Title

Child estimations of danger as a function of age, object type, and context

Date of Completion

January 1998

Keywords

Health Sciences, Public Health|Psychology, Developmental|Psychology, Cognitive

Degree

Ph.D.

Abstract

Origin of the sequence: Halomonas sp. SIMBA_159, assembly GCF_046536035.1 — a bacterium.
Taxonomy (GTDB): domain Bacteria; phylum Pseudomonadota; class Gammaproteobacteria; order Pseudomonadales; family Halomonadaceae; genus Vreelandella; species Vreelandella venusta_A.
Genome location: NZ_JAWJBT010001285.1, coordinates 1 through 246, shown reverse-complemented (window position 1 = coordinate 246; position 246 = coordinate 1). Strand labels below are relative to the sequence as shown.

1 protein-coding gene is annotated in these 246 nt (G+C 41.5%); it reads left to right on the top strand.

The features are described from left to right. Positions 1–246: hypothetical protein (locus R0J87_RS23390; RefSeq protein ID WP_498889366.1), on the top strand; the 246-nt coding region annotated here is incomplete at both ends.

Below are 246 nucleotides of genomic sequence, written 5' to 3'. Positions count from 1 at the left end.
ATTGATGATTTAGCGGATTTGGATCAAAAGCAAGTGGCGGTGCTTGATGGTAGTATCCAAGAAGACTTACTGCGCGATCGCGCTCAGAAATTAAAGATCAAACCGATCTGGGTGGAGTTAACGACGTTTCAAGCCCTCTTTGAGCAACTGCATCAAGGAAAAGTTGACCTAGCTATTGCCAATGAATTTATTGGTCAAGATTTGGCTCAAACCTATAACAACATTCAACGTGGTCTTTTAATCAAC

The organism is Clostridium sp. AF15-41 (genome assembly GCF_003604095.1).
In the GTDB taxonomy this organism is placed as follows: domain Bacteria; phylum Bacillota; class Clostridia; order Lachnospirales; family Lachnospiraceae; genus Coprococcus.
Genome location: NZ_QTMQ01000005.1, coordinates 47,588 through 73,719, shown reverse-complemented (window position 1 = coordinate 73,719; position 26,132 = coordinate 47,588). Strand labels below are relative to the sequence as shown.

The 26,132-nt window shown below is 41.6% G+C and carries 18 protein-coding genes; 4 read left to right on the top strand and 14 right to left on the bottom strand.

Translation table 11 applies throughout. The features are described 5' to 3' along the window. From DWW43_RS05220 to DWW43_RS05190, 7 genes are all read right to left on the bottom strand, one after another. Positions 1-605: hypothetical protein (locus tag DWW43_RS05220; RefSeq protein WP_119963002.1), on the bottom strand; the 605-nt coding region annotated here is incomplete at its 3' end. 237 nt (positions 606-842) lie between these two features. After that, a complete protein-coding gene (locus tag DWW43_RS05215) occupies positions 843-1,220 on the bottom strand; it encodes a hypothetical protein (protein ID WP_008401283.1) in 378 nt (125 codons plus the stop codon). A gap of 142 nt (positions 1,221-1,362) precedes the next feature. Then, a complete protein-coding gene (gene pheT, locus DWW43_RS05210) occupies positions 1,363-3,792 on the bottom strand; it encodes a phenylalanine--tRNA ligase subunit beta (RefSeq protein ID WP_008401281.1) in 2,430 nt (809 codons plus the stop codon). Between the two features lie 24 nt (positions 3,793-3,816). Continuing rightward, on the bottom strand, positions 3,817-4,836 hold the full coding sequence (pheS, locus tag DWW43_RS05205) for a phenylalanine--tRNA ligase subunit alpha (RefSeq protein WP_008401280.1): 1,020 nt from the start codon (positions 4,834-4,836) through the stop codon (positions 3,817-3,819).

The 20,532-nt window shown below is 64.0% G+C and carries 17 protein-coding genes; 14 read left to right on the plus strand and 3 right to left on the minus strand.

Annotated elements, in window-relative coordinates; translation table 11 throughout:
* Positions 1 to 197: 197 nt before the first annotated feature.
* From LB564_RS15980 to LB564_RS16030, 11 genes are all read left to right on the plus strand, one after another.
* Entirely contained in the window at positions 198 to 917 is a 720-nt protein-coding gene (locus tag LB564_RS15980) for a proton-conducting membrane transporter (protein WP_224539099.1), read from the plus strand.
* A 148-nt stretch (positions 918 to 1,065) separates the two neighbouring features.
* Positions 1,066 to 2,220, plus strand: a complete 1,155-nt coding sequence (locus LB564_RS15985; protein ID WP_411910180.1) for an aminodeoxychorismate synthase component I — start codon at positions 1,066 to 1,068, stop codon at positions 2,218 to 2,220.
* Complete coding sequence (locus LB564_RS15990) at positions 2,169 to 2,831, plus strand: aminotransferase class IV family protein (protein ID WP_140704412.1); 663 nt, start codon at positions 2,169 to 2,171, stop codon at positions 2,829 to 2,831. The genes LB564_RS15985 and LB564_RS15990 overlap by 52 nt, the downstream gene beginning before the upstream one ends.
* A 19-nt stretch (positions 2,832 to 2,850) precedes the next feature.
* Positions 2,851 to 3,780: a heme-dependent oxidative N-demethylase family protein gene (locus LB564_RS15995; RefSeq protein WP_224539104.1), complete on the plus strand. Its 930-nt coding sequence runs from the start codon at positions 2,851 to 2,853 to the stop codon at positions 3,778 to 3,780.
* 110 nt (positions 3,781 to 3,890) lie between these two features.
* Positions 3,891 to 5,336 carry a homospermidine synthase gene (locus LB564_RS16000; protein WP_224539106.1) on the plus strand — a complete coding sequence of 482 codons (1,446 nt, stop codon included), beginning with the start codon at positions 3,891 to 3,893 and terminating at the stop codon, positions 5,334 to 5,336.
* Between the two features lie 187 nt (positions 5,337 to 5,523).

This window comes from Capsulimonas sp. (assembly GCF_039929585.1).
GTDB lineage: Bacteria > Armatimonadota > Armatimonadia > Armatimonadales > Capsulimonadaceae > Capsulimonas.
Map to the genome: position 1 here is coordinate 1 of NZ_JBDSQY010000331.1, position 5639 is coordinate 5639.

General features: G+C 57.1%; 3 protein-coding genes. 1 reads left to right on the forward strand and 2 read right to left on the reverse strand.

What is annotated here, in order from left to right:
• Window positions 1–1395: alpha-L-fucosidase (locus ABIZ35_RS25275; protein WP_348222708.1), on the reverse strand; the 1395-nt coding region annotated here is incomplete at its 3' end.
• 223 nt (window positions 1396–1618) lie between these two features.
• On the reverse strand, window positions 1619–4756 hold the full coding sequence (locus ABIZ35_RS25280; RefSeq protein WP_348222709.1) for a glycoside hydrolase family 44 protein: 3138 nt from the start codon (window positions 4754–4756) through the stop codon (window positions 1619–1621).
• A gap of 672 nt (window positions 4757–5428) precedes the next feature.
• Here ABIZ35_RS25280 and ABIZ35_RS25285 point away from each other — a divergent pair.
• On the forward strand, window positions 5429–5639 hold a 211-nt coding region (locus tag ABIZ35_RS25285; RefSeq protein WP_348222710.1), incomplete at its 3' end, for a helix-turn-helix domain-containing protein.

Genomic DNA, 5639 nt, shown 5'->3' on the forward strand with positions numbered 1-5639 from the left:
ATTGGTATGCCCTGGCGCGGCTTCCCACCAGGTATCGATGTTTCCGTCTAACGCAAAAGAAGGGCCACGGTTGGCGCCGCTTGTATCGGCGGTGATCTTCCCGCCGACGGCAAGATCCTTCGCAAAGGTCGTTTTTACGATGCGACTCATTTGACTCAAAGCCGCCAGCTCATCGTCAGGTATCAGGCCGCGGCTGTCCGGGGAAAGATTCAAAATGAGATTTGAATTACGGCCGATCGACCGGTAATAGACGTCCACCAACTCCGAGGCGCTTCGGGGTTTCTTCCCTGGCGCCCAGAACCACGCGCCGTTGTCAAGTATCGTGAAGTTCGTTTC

Accidents are a leading cause of death and disability among children in the United States (National Safety Council, 1993). Accidents are also a developmental phenomenon. National estimates indicate that accidental death rates for children steadily decline with age. Reflected in these data, no doubt, are changes in children's cognitive, perceptual, and motor skills, as well as changes in environment and exposure to hazards. The studies reported here take a first step toward understanding how changes in accident rates with age reflect developmental differences in how children evaluate potentially dangerous situations.^ In Study 1, 202 adults were given questionnaires listing twenty-five objects and asked to estimate on a scale of 1 (not at all dangerous) to 5 (extremely dangerous) how dangerous each object would be for a young child. Within this sample and across gender, age, and level of caregiving experience, individuals rated the danger of objects for young children similarly. Results from Study 1 were used to group the objects into control, salient, and subtle danger object conditions.^ In Study 2, 82 children between 3 and 8 years rated each of the objects chosen from Study 1 in three different contexts: baseline, typical, and hazardous. The goal was to learn more about why children get involved with dangerous objects even though they know that they can be hazardous. Children were presented with each picture and asked to rate how dangerous the object in question was by using a traffic light model. A 3 (age) x 2 (gender) x (3 (object) x 3 (context)) factorial Analysis of Variance was used to analyze children's ratings of danger on the 3-point scale. As predicted there was a significant interaction of context, type of object and age. Contrary to prediction, there was no significant effect of gender. The significance of the three-way interaction comes from differences in ratings of danger for the saliently dangerous objects across contexts. As predicted, younger children estimated less danger for salient objects depicted in a functional context, while the older children estimated that the objects remained dangerous across all contexts. The findings were discussed in terms of accident prevention programs and directions for future research. ^